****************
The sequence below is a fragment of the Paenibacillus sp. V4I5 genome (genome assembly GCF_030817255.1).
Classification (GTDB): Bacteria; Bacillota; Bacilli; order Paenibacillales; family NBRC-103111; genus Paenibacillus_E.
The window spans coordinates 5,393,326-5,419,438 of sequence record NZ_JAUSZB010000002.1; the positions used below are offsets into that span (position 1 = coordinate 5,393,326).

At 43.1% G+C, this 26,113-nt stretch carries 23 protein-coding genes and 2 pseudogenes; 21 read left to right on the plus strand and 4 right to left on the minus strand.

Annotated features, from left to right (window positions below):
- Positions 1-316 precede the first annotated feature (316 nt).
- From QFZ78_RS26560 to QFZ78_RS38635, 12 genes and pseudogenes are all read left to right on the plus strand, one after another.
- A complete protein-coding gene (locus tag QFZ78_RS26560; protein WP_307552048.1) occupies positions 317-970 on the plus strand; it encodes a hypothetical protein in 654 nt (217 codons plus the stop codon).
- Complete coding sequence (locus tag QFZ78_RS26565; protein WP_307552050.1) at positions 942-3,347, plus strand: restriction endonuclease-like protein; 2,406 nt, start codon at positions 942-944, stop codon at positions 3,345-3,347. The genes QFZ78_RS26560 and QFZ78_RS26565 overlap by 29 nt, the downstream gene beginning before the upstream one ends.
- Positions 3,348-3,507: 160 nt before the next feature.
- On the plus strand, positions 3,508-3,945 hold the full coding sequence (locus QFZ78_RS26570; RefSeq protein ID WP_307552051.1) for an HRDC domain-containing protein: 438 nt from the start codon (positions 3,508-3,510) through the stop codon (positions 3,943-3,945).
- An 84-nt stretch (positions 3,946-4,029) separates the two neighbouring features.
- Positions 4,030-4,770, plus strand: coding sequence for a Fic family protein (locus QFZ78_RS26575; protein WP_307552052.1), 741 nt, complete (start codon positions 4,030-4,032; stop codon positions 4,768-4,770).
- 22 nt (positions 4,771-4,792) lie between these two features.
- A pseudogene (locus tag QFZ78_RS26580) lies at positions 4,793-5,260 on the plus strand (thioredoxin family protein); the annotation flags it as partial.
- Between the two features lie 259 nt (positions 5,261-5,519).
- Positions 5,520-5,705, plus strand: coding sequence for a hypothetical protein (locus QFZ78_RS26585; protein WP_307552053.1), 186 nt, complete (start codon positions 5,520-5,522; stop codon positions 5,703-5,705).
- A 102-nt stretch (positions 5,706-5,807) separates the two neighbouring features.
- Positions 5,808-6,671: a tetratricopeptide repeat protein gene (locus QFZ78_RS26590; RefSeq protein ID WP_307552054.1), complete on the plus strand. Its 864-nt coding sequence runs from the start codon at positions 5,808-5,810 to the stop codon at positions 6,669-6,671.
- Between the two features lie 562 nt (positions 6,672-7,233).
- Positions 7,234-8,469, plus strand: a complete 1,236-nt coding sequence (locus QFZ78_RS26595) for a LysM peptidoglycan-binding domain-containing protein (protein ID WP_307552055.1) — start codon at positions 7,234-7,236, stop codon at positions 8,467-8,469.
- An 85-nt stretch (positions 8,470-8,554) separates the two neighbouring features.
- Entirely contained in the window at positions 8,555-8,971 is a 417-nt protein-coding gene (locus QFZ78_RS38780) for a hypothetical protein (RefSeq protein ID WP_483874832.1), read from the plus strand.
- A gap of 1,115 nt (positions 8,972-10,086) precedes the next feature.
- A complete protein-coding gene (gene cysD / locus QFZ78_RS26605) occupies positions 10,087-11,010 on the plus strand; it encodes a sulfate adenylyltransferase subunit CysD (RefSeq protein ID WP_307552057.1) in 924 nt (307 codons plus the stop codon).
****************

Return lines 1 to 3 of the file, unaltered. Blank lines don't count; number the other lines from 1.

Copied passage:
The sequence below is a fragment of the Paenibacillus sp. V4I5 genome (genome assembly GCF_030817255.1).
Classification (GTDB): Bacteria; Bacillota; Bacilli; order Paenibacillales; family NBRC-103111; genus Paenibacillus_E.
The window spans coordinates 5,393,326-5,419,438 of sequence record NZ_JAUSZB010000002.1; the positions used below are offsets into that span (position 1 = coordinate 5,393,326).